Putting a number on Schenn


    While the rest of the folks in Leafs Nation go on pulling their hair out trying to figure out how the team will land another offensive forward, there’s probably a bigger item on Brian Burke’s to-do list: negotiating Luke Schenn’s new contract.

    It’s inevitable that this deal will get done, but much like the dealings with Nik Kulemin last summer, the price is still up in the air. Putting a cap on a player’s value is tough, and even more so when it’s a young player with barrels of potential like Schenn. But Jon S of Puckineh.com has done just that, and he’s done a pretty good job;

    Ryan Suter’s contract of $3.5 million a season is the contract of a team’s number two defenseman, and player that can be counted on in all situations. Presently this is not Luke Schenn, though it could very well be as soon as next season.

    It’s hard to disagree with this statement. Schenn could well be on his way to becoming a defenseman that logs more powerplay time and develops a minor offensive role from the blue line. Currently he isn’t there, but he’s showing strides to getting there, and you have to wonder how much that will play into his contract negotiations.

    Burke shouldn’t pay based on potential, and if he isn’t going to, he’ll have to keep things short-term. Luckily, it’s something he’s good at.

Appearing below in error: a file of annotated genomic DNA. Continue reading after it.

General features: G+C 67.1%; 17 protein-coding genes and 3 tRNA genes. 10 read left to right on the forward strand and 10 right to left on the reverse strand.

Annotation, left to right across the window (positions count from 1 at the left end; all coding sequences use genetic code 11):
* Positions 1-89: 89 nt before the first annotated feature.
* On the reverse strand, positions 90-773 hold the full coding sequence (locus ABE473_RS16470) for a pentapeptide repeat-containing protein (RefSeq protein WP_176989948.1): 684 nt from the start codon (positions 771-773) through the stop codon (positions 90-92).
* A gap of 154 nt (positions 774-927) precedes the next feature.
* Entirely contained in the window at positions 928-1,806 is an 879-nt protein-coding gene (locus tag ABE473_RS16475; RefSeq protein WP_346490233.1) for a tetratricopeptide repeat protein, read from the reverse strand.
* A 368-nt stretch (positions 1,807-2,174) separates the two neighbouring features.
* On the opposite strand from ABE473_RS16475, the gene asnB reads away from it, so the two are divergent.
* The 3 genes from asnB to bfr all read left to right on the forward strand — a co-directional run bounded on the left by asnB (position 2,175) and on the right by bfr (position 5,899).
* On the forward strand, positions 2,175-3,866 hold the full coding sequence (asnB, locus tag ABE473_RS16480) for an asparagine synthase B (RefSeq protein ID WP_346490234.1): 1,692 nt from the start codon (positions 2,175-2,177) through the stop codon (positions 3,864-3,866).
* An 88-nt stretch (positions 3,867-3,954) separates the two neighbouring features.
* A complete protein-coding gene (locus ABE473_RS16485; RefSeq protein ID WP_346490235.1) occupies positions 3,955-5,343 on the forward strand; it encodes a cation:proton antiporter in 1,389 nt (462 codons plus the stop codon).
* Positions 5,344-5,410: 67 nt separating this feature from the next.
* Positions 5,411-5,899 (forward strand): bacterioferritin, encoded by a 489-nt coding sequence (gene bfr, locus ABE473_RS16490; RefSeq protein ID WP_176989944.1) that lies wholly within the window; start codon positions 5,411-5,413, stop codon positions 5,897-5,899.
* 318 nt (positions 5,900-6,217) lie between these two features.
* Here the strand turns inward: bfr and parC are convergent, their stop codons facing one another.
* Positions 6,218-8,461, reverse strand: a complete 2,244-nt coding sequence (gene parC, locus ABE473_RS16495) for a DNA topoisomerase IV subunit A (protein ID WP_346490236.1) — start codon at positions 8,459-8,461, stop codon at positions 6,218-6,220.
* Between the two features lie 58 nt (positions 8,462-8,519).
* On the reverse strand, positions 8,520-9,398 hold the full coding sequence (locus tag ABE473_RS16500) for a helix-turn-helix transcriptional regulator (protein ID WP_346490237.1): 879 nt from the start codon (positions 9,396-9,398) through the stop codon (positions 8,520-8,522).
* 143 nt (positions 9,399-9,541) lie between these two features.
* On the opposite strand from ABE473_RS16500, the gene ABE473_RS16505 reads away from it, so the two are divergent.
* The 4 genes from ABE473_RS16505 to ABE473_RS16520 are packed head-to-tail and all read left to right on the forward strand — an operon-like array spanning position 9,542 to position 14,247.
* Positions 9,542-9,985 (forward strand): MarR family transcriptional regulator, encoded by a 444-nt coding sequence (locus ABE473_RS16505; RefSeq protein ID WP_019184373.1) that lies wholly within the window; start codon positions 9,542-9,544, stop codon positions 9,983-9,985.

When the St. Louis Blues signed Erik Johnson to a two year $2.6 million per season deal they did the right thing (in my opinion) and gave Johnson a deal based on the level he was currently at, and gave him a shorter term so he wasn’t locked in for too long on a bargain contract

    This is essentially the deal you want to see for Schenn if you’re a Leafs fan. Based on the uncertainty of the next collective bargaining agreement (which Jon goes on to mention), it may not be smart to give him a lengthy contract at this point. And really, can you see Burke doing that anyway? I can’t.

    The flipside to this, however, is that if Burke won’t commit long term to a player like Schenn, it’s nearly impossible to envision him throwing any major number of years at a player like Brad Richards. Then again, Richards and “potential” don’t land in the same sentence anymore, so it’s uncertain what type of attitude Burke will have in those types of dealings.

    I figured the high end of a Schenn signing could be up in the area of just under 4 million, considering the sheer amount of minutes he can eat up.

    As such a deal like Marc Staal’s that sees him paid $3,975,000 a season for 25 minutes of shutdown service is too steep, as Schenn is not yet a (marginal) All-Star or playing top pairing minutes.

    It’s simply too much at this point. As much as I wouldn’t cry about a big pay day for Schenn due to my extreme Leafs bias, I really can’t see him landing upwards of 3.3-3.5 million. So if I have to throw an estimate out there right now, I believe Schenn will rake in about 3.1 million per, over three years.

    It’ll be an interesting summer for Leafs fans, and a lot of the buzz will be created around returning players who will need new contracts like Gunnarsson, Bozak and MacArthur. And of course, the most important of all will obviously be Schenn, but will Burke pull something else that’s even bigger?

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